When this step is completed successfully, we will see that the labels are highlighted in light blue in the Matching Table.

Step 5- Convert Table to Relationship

The final step is to convert the entire matching table into relationships based on source and target columns. The source is drug_name, and the target is side_effect_name since we want to link each drug to its side effects.
We perform this conversion by clicking the ellipsis menu for the Matching Table node and selecting ‘To relationship’.

On the next page, we define the corresponding source and target columns and then select Convert.

Upon conversion (which takes 5 to 10 minutes), we would have completed our knowledge graph without writing any code!

Visualizing The Knowledge Graph

Let’s take a look at the visualization of the knowledge graph we built. We do this by clicking the Graph tab at the top bar, where the page will then display the graph diagram (based on a random sample of the entire network).

The red nodes represent the drugs, while the blue nodes represent the side effects. We can easily see that Aspirin has the highest number of side effects based on node size.

When we select a single side effect, e.g., hyporeflexia, we can see which drugs can potentially cause that specific side effect.

There is also a wide range of options available in the user interface for deeper analysis. These options include filters to limit the graph to specific properties and complex queries to locate paths based on pre-defined constraints.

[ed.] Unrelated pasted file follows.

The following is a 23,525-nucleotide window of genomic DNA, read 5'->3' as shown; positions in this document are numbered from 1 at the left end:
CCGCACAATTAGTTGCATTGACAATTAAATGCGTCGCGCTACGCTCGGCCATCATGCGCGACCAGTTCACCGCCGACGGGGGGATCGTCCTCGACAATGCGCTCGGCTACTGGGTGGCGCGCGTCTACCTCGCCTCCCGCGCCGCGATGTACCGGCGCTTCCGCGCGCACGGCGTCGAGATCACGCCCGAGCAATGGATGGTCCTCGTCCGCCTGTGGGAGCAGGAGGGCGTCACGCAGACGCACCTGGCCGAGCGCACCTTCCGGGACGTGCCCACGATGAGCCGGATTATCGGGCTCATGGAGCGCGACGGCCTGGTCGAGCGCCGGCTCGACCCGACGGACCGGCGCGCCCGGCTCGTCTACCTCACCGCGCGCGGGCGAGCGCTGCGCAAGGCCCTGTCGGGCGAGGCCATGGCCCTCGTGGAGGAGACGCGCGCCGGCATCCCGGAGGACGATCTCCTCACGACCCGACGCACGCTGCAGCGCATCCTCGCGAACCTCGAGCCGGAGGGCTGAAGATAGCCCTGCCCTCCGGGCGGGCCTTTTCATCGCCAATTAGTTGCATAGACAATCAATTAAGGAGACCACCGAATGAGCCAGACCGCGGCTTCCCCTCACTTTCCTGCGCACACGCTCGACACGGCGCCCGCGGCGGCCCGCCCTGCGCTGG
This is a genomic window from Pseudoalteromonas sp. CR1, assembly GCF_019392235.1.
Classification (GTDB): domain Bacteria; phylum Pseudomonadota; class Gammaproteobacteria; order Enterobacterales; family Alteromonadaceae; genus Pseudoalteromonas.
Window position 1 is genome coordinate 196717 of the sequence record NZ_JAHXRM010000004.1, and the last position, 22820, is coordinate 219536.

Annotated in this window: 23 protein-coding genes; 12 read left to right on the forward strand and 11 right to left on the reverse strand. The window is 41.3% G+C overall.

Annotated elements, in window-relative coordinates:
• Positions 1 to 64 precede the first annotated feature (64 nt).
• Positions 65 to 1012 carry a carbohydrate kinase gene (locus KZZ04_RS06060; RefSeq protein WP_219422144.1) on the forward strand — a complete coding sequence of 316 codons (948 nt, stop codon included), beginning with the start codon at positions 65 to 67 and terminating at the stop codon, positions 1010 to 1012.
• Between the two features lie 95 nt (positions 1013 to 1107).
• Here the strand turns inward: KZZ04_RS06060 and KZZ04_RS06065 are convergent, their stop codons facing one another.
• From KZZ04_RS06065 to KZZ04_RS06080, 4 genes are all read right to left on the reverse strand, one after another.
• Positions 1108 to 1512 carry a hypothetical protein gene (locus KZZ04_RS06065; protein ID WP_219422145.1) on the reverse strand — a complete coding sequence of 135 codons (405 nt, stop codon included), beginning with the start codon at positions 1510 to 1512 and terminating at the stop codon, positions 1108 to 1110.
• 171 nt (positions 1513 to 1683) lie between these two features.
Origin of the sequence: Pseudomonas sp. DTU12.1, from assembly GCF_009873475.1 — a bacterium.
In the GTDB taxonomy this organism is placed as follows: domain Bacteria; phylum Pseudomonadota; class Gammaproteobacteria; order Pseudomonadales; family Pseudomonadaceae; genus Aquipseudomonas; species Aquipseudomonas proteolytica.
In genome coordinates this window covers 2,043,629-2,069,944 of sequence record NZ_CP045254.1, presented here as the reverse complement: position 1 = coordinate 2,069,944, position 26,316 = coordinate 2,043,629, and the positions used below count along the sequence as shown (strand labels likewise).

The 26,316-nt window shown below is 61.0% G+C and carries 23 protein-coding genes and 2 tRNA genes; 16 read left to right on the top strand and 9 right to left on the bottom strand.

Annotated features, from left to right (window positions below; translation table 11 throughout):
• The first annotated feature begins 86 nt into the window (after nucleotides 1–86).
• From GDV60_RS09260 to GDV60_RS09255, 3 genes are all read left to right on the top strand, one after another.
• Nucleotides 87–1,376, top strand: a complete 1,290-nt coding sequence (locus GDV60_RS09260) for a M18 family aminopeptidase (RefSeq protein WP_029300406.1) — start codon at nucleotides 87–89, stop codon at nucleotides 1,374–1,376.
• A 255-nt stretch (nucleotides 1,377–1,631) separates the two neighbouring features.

You can explore the public folder for this project over here.

Enriching Analysis with Business Metadata

Beyond creating knowledge graphs, KgBase is also home to an open-collaboration knowledge graph base containing business metadata for more than 100,000 companies worldwide. This rich database empowers users to tie together disparate and fragmented data symbologies and eliminate redundant mapping processes.

For example, a simple search of the pharmaceutical company ‘Amgen’ returns its Universal Business Identifier (UBID) and corresponding metadata such as brand mapping and financial identifiers (e.g., CUSIPs, ISINs, DUNS, FIGI numbers, etc.)

In the spirit of open-source collaboration, users can enrich this database by contributing business metadata that does not yet exist.

For example, the UBID for “Lek Pharma” was provided by a contributor, and this information was subsequently approved and added.

Conclusion

We have seen only the tip of the iceberg regarding the capabilities of knowledge graphs. For example, enterprises can also create universal data sources using knowledge graphs to connect multiple data sources across different domains.

Building knowledge graphs required a lot of effort in the past, but no-code platforms like KgBase have made it much easier for non-experts to create, integrate and maintain such systems.

It would thus be no surprise to see these platforms continue to grow increasingly mainstream and help democratize the benefits of using knowledge graphs.